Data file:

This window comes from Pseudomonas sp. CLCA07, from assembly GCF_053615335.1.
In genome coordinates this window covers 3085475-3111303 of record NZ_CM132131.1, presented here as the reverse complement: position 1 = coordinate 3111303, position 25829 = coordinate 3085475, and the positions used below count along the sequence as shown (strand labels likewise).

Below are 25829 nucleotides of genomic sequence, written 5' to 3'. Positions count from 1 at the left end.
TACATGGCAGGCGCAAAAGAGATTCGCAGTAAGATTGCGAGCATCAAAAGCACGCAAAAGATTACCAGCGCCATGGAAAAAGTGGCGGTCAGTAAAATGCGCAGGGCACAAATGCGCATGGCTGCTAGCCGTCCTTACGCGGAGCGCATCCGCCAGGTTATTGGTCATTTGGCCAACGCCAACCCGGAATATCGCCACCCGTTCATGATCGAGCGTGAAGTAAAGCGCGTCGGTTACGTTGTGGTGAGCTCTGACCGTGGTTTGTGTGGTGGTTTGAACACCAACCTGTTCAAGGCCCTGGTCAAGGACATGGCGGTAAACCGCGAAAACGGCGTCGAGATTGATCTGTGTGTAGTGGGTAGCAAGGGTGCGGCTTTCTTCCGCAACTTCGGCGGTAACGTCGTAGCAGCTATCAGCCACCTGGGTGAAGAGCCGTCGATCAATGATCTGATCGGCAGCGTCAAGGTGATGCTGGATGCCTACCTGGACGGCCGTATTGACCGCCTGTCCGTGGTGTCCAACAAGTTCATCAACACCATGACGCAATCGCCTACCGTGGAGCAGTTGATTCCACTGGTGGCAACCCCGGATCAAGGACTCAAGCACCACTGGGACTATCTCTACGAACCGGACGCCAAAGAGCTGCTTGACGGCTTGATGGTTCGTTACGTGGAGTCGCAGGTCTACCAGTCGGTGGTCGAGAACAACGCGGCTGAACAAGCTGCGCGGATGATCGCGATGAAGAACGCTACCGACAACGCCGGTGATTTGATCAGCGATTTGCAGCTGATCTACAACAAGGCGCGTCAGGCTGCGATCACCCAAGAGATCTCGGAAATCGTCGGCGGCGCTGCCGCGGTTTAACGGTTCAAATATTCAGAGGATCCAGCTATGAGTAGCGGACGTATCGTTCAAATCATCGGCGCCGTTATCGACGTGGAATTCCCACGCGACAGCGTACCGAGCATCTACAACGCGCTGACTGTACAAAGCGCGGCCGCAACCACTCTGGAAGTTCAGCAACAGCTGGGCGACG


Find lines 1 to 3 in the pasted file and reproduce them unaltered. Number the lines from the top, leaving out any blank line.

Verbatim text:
This window comes from Pseudomonas sp. CLCA07, from assembly GCF_053615335.1.
In genome coordinates this window covers 3085475-3111303 of record NZ_CM132131.1, presented here as the reverse complement: position 1 = coordinate 3111303, position 25829 = coordinate 3085475, and the positions used below count along the sequence as shown (strand labels likewise).

Below are 25829 nucleotides of genomic sequence, written 5' to 3'. Positions count from 1 at the left end.